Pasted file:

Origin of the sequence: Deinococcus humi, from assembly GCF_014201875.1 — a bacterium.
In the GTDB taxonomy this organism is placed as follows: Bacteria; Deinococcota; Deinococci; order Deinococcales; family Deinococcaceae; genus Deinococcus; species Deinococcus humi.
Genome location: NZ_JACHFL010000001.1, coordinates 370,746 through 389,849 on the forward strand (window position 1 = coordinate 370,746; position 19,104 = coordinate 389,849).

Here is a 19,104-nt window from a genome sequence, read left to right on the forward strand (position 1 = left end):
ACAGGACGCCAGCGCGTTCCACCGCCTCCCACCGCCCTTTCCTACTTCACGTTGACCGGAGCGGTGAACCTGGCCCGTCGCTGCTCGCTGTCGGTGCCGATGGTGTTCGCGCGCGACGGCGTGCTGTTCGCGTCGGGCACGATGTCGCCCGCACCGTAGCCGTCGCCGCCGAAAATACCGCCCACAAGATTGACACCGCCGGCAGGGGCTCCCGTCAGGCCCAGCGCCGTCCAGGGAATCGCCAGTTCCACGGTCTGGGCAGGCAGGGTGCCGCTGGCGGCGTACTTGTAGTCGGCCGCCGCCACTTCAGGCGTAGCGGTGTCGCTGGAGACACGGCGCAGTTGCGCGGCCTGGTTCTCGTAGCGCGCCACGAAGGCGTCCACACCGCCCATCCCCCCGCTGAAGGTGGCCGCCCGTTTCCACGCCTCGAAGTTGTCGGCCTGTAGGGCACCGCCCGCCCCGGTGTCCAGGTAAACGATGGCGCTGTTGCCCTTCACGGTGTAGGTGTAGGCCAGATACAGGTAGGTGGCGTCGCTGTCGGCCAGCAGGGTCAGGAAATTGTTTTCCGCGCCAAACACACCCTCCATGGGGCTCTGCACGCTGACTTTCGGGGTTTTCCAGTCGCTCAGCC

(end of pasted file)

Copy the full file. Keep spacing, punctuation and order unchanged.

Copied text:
Origin of the sequence: Deinococcus humi, from assembly GCF_014201875.1 — a bacterium.
In the GTDB taxonomy this organism is placed as follows: Bacteria; Deinococcota; Deinococci; order Deinococcales; family Deinococcaceae; genus Deinococcus; species Deinococcus humi.
Genome location: NZ_JACHFL010000001.1, coordinates 370,746 through 389,849 on the forward strand (window position 1 = coordinate 370,746; position 19,104 = coordinate 389,849).

Here is a 19,104-nt window from a genome sequence, read left to right on the forward strand (position 1 = left end):
ACAGGACGCCAGCGCGTTCCACCGCCTCCCACCGCCCTTTCCTACTTCACGTTGACCGGAGCGGTGAACCTGGCCCGTCGCTGCTCGCTGTCGGTGCCGATGGTGTTCGCGCGCGACGGCGTGCTGTTCGCGTCGGGCACGATGTCGCCCGCACCGTAGCCGTCGCCGCCGAAAATACCGCCCACAAGATTGACACCGCCGGCAGGGGCTCCCGTCAGGCCCAGCGCCGTCCAGGGAATCGCCAGTTCCACGGTCTGGGCAGGCAGGGTGCCGCTGGCGGCGTACTTGTAGTCGGCCGCCGCCACTTCAGGCGTAGCGGTGTCGCTGGAGACACGGCGCAGTTGCGCGGCCTGGTTCTCGTAGCGCGCCACGAAGGCGTCCACACCGCCCATCCCCCCGCTGAAGGTGGCCGCCCGTTTCCACGCCTCGAAGTTGTCGGCCTGTAGGGCACCGCCCGCCCCGGTGTCCAGGTAAACGATGGCGCTGTTGCCCTTCACGGTGTAGGTGTAGGCCAGATACAGGTAGGTGGCGTCGCTGTCGGCCAGCAGGGTCAGGAAATTGTTTTCCGCGCCAAACACACCCTCCATGGGGCTCTGCACGCTGACTTTCGGGGTTTTCCAGTCGCTCAGCC